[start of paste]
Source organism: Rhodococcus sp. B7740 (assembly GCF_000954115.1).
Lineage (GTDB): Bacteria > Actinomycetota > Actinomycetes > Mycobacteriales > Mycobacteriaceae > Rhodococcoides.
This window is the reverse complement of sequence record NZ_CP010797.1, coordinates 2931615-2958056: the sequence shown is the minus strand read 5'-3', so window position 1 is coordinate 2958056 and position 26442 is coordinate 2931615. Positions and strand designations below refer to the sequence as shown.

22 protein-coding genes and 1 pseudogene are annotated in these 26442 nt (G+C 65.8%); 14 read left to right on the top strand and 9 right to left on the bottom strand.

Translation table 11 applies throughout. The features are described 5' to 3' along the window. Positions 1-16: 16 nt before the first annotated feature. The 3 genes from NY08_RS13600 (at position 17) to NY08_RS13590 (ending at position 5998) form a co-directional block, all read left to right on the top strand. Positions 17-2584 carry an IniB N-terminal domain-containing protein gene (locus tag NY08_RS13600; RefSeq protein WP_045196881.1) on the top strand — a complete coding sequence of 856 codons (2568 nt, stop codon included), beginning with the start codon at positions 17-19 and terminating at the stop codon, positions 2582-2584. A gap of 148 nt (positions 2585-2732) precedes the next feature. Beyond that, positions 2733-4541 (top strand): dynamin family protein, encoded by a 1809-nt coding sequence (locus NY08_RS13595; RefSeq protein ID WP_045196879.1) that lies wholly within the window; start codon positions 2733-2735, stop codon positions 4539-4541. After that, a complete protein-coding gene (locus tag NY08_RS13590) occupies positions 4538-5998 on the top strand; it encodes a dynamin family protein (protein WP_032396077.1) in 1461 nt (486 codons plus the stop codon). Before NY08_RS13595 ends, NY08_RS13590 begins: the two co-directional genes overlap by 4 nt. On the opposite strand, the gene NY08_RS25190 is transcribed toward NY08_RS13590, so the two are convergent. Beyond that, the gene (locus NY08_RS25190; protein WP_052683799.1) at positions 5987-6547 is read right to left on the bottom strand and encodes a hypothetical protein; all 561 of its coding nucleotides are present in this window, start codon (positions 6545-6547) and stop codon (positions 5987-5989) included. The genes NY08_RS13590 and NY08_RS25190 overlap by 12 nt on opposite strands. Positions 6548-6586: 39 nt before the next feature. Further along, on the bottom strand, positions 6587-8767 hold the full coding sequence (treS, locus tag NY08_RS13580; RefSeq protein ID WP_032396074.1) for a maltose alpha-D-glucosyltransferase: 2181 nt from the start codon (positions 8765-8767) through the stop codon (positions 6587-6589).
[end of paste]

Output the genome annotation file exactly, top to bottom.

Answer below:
Source organism: Rhodococcus sp. B7740 (assembly GCF_000954115.1).
Lineage (GTDB): Bacteria > Actinomycetota > Actinomycetes > Mycobacteriales > Mycobacteriaceae > Rhodococcoides.
This window is the reverse complement of sequence record NZ_CP010797.1, coordinates 2931615-2958056: the sequence shown is the minus strand read 5'-3', so window position 1 is coordinate 2958056 and position 26442 is coordinate 2931615. Positions and strand designations below refer to the sequence as shown.

22 protein-coding genes and 1 pseudogene are annotated in these 26442 nt (G+C 65.8%); 14 read left to right on the top strand and 9 right to left on the bottom strand.

Translation table 11 applies throughout. The features are described 5' to 3' along the window. Positions 1-16: 16 nt before the first annotated feature. The 3 genes from NY08_RS13600 (at position 17) to NY08_RS13590 (ending at position 5998) form a co-directional block, all read left to right on the top strand. Positions 17-2584 carry an IniB N-terminal domain-containing protein gene (locus tag NY08_RS13600; RefSeq protein WP_045196881.1) on the top strand — a complete coding sequence of 856 codons (2568 nt, stop codon included), beginning with the start codon at positions 17-19 and terminating at the stop codon, positions 2582-2584. A gap of 148 nt (positions 2585-2732) precedes the next feature. Beyond that, positions 2733-4541 (top strand): dynamin family protein, encoded by a 1809-nt coding sequence (locus NY08_RS13595; RefSeq protein ID WP_045196879.1) that lies wholly within the window; start codon positions 2733-2735, stop codon positions 4539-4541. After that, a complete protein-coding gene (locus tag NY08_RS13590) occupies positions 4538-5998 on the top strand; it encodes a dynamin family protein (protein WP_032396077.1) in 1461 nt (486 codons plus the stop codon). Before NY08_RS13595 ends, NY08_RS13590 begins: the two co-directional genes overlap by 4 nt. On the opposite strand, the gene NY08_RS25190 is transcribed toward NY08_RS13590, so the two are convergent. Beyond that, the gene (locus NY08_RS25190; protein WP_052683799.1) at positions 5987-6547 is read right to left on the bottom strand and encodes a hypothetical protein; all 561 of its coding nucleotides are present in this window, start codon (positions 6545-6547) and stop codon (positions 5987-5989) included. The genes NY08_RS13590 and NY08_RS25190 overlap by 12 nt on opposite strands. Positions 6548-6586: 39 nt before the next feature. Further along, on the bottom strand, positions 6587-8767 hold the full coding sequence (treS, locus tag NY08_RS13580; RefSeq protein ID WP_032396074.1) for a maltose alpha-D-glucosyltransferase: 2181 nt from the start codon (positions 8765-8767) through the stop codon (positions 6587-6589).